New Letter from Shirin Alam Hooli, a Kurdish Political Prisoner on Death Row in Iran


Ms. Alam Hooli (born on June 3, 1981) was born in the village of Gheshlagh near the city of Maku in Iran. She was arrested in May of 2007 by the Revolutionary Guards in Tehran. She spent the first 25 days of her imprisonment in an unknown location under brutal physical and psychological torture. After that she was transferred to Section 209 of the Evin Prison where she was held in solitary confinement and subjected to brutal torture for six months. After that she was transferred to the Women’s ward in the Evin Prison.

On December 19th 2009 she was sentenced to two years of imprisonment for illegal exit from Iran, and sentenced to death for being a “Mohareb” (enemy of God) for her alleged involvement in Free Life Party of Kurdistan (PJAK). Her trial took place in Branch 15 of the Revolutionary Court in Tehran, under Judge Salavati. He lawyer was informed of the decision on January 3, 2010 and has appealed the decision, however to this point there is no judgment from the Court of Appeal.

In her first letter Ms. Alam Hooli wrote about the brutal physical and psychological torture she was subjected to during interrogation. As a result of that torture Ms. Alam Hooli is currently suffering from numerous health problems which she has pointed out in her current letter. In her previous letter Ms. Alam Hooli had also stated that the interrogators had tried very hard to break her hunger strike. In her second letter she writes about how the interrogators are trying to force a televised confession from her, asking her to deny her Kurdish ethnicity by subjecting her to further interrogations.

The Letter of Ms. Shirin Alam Hooli

I am entering into my third year of imprisonment, three years under the worst conditions behind the bars of the Evin prison. I spent the first two years of my imprisonment without a lawyer, and in pre-trial custody. All my inquiries about my case went unanswered until I was unjustly sentenced to death.

Why have I been imprisoned and why am I going to be executed? For what crime? Is it because I am Kurdish? If that’s the case then I must say I was born a Kurd.

My language is Kurdish, the language that I use to communicate with my family, friends and community, and the language that I grew up with. But I am not allowed to speak my language or read it, I am not allowed to go to school in my own language and I am not allowed to write it. They are telling me to deny my Kurdish identity, but if I do, that means I have to deny who I am.

Mr. Judge and Interrogator:

When you were interrogating me, I couldn’t speak your language and couldn’t understand you. I learned Farsi in the past two years in the women’s section of the prison from my friends. But you interrogated me, tried me and sentenced me in your own language even though I couldn’t understand it and couldn’t defend myself.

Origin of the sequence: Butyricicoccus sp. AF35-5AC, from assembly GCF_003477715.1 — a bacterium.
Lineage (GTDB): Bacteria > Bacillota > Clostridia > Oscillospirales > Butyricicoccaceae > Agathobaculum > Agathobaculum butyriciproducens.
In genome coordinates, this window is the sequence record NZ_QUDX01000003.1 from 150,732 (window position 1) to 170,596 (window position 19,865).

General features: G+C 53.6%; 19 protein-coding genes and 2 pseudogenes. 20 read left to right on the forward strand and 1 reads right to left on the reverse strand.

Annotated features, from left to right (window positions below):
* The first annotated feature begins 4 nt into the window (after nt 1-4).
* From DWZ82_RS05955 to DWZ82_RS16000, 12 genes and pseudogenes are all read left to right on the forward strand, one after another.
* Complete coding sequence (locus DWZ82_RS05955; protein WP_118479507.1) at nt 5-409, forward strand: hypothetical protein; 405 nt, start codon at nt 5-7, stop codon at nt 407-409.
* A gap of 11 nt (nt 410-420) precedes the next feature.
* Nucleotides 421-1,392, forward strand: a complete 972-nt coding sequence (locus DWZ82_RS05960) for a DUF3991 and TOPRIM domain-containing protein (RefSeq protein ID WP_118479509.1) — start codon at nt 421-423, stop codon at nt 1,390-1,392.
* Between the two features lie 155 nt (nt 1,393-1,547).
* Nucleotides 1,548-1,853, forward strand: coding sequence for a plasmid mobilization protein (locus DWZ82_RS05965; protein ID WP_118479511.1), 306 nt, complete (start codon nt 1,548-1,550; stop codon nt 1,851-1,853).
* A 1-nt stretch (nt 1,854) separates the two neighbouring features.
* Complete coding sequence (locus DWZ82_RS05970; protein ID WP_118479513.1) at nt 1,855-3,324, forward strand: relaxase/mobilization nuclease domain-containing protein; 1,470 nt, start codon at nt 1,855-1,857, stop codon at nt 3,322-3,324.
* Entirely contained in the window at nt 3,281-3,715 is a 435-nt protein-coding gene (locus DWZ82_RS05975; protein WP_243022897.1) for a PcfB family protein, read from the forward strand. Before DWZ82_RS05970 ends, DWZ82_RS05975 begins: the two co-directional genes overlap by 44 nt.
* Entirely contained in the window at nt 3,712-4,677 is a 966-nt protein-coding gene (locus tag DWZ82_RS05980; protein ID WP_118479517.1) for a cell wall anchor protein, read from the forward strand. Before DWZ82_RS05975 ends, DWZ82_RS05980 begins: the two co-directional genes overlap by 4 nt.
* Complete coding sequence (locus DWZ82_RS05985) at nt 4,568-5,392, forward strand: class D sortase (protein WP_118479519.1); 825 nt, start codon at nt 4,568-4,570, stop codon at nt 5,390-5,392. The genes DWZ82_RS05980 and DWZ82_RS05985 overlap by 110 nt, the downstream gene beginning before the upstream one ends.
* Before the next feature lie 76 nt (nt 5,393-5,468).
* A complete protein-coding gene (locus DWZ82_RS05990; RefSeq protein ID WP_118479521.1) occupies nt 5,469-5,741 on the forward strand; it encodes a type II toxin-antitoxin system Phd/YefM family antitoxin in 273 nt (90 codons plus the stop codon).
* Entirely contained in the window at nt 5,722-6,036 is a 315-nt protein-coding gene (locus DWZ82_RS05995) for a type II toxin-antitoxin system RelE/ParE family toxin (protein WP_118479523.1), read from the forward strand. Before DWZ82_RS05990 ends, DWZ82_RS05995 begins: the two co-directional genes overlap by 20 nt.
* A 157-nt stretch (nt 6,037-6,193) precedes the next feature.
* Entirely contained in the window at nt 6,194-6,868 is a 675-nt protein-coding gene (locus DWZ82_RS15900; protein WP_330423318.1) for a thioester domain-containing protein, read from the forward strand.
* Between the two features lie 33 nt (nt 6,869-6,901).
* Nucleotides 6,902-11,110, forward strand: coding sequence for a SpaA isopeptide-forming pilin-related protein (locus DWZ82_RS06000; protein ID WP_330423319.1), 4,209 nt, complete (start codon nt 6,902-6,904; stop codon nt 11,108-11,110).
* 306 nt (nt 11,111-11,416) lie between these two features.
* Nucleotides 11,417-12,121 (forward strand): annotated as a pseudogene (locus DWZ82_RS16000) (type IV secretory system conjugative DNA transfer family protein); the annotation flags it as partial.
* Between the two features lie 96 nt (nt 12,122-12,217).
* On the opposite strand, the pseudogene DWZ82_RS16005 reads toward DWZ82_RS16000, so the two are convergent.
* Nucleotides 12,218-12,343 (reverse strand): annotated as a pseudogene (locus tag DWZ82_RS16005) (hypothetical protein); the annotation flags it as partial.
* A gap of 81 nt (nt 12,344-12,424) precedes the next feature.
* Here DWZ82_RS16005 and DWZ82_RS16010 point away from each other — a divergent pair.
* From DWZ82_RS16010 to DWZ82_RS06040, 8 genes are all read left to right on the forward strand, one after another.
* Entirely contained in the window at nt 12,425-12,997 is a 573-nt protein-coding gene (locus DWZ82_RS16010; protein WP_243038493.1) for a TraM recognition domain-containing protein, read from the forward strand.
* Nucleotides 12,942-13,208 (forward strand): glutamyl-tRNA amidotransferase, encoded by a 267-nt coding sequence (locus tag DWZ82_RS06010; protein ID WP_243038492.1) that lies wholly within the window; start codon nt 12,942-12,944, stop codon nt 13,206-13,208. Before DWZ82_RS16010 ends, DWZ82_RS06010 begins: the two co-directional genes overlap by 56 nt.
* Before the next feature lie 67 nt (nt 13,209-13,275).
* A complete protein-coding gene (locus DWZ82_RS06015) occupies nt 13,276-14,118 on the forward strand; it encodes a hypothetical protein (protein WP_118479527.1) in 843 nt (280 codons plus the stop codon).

The torture that you subjected me to has become my nightmare. I am in constant pain because of the torture I was subjected to. The blows to my head during interrogation has caused major problems to my head, and sometimes I suffer from severe headaches, where I lose all sense of myself, my nose starts bleeding from the pain and this lasts for several hours until I start to feel normal again.

Another “gift” your torture has left me is the damage to my eyes which get worse by the day. My request for glasses has gone unanswered. When I entered this prison my hair was black, now after three years of imprisonment, my hair has started to turn white.

I know you have done this not only to me but to all Kurds including Zeynab Jalaliyan and Ronak Safarzadeh… The eyes of Kurdish mothers are full of tears, waiting to see their children. They are in a state of constant worry, in fear that each phone call may bring the news of the execution of their children.

Today is May 2, 2010 and once again they took me to Section 209 of the Evin prison for interrogation. They asked me to cooperate with them in order for me to be pardoned and not executed. I don’t understand what they mean by cooperation, when I don’t have anything more to say than what I have already said. They want me to repeat whatever they say, but I refuse to do it.

The interrogators told me “we wanted to release you last year, but your family wouldn’t cooperate with us so things had to come to this.” He admitted to me that I was a hostage and until they reach their goal they will keep me a prisoner or execute me, but they will never release me.

Shirin Alam Hooli

May 3rd 2010

Serkeftin (Victory in Kurdish)

Translation by: Sayeh Hassan |